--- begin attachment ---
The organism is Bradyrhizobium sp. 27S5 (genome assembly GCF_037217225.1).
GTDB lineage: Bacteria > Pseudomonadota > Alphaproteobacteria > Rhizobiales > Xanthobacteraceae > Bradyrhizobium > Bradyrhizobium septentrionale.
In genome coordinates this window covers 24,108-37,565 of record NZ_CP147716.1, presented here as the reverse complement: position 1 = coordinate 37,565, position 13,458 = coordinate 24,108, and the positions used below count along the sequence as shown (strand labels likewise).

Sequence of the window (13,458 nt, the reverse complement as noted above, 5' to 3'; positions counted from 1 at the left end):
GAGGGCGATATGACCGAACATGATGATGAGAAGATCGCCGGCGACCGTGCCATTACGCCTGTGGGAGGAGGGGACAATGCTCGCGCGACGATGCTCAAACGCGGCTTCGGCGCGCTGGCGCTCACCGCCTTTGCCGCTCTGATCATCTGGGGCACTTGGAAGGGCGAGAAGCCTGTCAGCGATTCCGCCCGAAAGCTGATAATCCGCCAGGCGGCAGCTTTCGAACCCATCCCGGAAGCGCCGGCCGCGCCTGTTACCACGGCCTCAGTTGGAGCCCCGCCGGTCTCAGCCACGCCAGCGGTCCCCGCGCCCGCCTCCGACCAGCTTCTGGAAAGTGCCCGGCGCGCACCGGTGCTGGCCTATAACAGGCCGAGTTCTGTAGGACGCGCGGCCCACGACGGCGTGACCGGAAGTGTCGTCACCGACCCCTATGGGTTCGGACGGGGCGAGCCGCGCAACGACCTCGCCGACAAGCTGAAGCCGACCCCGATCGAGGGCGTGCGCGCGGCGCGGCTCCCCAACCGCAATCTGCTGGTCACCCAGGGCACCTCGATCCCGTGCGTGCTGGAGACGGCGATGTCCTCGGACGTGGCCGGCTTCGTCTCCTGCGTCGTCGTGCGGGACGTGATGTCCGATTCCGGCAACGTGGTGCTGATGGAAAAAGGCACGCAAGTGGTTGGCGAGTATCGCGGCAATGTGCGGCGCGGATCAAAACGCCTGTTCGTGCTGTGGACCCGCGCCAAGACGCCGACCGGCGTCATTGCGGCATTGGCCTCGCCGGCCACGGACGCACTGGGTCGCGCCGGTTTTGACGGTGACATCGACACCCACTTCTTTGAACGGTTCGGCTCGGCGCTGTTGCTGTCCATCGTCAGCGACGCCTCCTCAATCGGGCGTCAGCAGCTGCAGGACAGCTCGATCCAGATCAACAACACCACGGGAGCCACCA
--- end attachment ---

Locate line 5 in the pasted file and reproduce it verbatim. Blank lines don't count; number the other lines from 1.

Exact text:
GAGGGCGATATGACCGAACATGATGATGAGAAGATCGCCGGCGACCGTGCCATTACGCCTGTGGGAGGAGGGGACAATGCTCGCGCGACGATGCTCAAACGCGGCTTCGGCGCGCTGGCGCTCACCGCCTTTGCCGCTCTGATCATCTGGGGCACTTGGAAGGGCGAGAAGCCTGTCAGCGATTCCGCCCGAAAGCTGATAATCCGCCAGGCGGCAGCTTTCGAACCCATCCCGGAAGCGCCGGCCGCGCCTGTTACCACGGCCTCAGTTGGAGCCCCGCCGGTCTCAGCCACGCCAGCGGTCCCCGCGCCCGCCTCCGACCAGCTTCTGGAAAGTGCCCGGCGCGCACCGGTGCTGGCCTATAACAGGCCGAGTTCTGTAGGACGCGCGGCCCACGACGGCGTGACCGGAAGTGTCGTCACCGACCCCTATGGGTTCGGACGGGGCGAGCCGCGCAACGACCTCGCCGACAAGCTGAAGCCGACCCCGATCGAGGGCGTGCGCGCGGCGCGGCTCCCCAACCGCAATCTGCTGGTCACCCAGGGCACCTCGATCCCGTGCGTGCTGGAGACGGCGATGTCCTCGGACGTGGCCGGCTTCGTCTCCTGCGTCGTCGTGCGGGACGTGATGTCCGATTCCGGCAACGTGGTGCTGATGGAAAAAGGCACGCAAGTGGTTGGCGAGTATCGCGGCAATGTGCGGCGCGGATCAAAACGCCTGTTCGTGCTGTGGACCCGCGCCAAGACGCCGACCGGCGTCATTGCGGCATTGGCCTCGCCGGCCACGGACGCACTGGGTCGCGCCGGTTTTGACGGTGACATCGACACCCACTTCTTTGAACGGTTCGGCTCGGCGCTGTTGCTGTCCATCGTCAGCGACGCCTCCTCAATCGGGCGTCAGCAGCTGCAGGACAGCTCGATCCAGATCAACAACACCACGGGAGCCACCA